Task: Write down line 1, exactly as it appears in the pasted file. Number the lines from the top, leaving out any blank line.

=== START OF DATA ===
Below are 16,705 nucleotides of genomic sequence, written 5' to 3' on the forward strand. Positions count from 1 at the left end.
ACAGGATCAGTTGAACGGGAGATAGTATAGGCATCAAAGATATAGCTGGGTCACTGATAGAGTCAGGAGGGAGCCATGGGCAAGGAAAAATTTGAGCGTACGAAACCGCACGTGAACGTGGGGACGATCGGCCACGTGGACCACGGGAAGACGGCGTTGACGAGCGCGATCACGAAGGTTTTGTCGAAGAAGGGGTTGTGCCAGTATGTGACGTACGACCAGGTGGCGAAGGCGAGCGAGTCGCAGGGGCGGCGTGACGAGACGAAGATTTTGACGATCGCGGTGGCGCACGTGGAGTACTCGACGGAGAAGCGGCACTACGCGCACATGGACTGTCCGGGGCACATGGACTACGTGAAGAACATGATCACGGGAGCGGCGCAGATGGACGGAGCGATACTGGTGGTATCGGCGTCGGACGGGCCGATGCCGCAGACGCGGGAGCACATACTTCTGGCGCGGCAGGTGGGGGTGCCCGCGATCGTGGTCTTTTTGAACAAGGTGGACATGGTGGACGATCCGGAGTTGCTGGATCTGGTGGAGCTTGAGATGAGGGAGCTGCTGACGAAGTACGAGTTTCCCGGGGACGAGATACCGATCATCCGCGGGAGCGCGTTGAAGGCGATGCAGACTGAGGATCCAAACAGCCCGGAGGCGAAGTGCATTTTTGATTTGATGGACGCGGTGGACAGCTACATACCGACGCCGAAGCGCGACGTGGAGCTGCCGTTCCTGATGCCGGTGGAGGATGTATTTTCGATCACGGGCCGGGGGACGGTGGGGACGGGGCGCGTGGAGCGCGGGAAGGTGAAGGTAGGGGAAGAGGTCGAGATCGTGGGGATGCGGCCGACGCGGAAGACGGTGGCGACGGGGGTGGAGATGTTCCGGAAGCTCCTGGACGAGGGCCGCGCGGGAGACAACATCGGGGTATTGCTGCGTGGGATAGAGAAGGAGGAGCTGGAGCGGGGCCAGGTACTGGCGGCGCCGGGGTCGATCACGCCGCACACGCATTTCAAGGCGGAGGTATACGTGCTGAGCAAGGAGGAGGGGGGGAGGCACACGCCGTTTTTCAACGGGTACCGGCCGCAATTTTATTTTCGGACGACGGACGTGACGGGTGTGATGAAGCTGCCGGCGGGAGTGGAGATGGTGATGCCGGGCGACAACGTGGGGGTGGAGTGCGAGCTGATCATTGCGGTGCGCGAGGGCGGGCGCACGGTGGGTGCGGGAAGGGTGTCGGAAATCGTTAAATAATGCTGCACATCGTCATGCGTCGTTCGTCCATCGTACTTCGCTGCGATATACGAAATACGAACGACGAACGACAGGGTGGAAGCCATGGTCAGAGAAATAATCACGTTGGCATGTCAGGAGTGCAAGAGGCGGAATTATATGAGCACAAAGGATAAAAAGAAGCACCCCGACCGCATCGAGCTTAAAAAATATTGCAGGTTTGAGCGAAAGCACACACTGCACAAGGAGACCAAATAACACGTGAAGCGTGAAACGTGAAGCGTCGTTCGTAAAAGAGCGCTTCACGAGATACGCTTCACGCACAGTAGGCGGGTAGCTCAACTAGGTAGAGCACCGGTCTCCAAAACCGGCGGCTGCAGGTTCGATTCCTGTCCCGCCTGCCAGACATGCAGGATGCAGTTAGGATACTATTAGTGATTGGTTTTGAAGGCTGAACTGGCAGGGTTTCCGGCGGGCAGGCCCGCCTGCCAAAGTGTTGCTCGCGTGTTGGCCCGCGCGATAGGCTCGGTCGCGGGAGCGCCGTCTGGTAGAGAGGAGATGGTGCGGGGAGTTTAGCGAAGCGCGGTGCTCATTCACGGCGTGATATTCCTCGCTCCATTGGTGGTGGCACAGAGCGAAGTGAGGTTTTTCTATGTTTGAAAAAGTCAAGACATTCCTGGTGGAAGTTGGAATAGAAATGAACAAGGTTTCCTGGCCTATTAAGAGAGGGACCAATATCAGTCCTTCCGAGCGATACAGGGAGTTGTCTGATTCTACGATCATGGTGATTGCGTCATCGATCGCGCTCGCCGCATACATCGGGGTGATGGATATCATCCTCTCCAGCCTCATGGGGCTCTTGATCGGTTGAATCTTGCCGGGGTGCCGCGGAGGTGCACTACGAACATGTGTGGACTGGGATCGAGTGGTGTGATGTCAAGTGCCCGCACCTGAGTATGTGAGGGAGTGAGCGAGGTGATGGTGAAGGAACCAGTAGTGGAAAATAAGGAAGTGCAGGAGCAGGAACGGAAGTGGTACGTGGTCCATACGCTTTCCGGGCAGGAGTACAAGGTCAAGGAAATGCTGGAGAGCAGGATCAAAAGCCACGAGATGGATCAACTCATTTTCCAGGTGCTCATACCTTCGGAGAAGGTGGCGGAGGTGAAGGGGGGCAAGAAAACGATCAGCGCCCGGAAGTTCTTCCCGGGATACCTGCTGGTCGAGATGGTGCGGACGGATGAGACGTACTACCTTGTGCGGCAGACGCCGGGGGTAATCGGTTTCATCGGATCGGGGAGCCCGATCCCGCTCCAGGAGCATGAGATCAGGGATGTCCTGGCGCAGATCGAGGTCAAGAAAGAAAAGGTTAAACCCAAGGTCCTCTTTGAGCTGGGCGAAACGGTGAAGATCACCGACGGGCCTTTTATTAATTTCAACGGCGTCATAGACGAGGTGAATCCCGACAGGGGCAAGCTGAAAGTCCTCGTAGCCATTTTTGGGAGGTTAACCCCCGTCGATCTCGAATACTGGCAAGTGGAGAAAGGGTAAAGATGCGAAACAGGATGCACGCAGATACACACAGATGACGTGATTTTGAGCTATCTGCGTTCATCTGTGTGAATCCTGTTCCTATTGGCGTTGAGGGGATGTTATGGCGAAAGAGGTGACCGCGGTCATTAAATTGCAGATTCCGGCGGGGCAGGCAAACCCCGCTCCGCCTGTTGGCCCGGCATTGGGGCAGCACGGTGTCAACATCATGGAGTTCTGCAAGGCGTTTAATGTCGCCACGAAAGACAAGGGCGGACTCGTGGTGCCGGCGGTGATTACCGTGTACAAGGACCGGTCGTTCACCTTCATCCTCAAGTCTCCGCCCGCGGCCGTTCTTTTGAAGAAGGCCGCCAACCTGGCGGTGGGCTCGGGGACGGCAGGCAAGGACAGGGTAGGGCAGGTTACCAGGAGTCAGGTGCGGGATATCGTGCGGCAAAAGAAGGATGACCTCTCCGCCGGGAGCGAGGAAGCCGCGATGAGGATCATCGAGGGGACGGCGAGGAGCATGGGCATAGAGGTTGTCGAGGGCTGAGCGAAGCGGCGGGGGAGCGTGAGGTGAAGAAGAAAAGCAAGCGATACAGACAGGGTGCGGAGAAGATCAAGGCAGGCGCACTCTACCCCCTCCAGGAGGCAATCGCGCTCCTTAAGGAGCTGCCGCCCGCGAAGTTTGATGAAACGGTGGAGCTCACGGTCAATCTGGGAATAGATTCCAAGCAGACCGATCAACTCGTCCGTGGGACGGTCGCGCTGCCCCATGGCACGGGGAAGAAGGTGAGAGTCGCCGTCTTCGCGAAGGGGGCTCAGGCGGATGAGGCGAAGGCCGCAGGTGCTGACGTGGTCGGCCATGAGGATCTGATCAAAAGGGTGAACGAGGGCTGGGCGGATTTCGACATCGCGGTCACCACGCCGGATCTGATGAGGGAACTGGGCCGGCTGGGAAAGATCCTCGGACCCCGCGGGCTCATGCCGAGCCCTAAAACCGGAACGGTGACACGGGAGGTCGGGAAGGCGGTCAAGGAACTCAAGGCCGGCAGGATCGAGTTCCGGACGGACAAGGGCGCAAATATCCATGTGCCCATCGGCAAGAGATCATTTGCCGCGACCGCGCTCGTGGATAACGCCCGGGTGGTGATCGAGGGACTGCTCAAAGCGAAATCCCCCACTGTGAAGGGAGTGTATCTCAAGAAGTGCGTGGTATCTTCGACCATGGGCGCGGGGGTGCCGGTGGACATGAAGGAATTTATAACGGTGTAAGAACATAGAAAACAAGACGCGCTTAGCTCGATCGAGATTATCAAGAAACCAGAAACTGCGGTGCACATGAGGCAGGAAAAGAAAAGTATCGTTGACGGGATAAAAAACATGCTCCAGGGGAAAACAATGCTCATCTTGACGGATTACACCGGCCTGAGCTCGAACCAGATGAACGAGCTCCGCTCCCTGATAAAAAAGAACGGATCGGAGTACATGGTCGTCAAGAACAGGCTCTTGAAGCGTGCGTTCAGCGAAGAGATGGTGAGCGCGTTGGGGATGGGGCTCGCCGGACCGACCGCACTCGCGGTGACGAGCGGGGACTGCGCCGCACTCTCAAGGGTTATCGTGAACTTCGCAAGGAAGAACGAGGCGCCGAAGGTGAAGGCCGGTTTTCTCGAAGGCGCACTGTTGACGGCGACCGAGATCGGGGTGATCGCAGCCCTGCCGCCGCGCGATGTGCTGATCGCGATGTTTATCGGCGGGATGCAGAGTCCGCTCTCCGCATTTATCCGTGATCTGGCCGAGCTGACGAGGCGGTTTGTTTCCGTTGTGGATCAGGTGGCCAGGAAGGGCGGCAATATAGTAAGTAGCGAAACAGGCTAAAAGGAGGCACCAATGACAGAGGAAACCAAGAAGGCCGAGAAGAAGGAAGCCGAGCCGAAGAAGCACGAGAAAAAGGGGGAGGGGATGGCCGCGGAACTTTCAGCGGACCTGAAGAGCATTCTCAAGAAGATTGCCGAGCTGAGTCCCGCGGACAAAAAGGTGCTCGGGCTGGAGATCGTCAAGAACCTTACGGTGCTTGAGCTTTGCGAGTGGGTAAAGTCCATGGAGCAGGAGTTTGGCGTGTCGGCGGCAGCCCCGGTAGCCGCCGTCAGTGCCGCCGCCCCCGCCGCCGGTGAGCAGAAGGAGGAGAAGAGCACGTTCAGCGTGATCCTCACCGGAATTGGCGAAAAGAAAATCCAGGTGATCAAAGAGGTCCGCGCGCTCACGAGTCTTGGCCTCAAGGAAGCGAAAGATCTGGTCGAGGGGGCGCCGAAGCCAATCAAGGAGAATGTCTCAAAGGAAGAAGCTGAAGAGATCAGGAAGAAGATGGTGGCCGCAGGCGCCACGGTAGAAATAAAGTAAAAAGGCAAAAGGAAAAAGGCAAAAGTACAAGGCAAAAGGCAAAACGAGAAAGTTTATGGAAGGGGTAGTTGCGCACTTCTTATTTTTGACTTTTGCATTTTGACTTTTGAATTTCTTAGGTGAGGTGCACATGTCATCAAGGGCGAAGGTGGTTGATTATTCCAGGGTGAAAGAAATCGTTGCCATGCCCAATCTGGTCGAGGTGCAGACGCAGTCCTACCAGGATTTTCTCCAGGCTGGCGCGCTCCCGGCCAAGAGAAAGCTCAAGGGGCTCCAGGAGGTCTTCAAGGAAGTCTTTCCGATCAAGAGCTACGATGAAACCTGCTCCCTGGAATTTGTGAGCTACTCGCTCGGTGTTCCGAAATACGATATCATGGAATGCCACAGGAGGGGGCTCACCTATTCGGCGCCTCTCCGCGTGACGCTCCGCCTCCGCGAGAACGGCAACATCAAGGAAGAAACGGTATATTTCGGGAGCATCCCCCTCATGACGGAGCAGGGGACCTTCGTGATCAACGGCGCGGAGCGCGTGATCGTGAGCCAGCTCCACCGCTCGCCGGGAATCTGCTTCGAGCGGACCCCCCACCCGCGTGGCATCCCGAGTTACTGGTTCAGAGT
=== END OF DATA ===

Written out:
Below are 16,705 nucleotides of genomic sequence, written 5' to 3' on the forward strand. Positions count from 1 at the left end.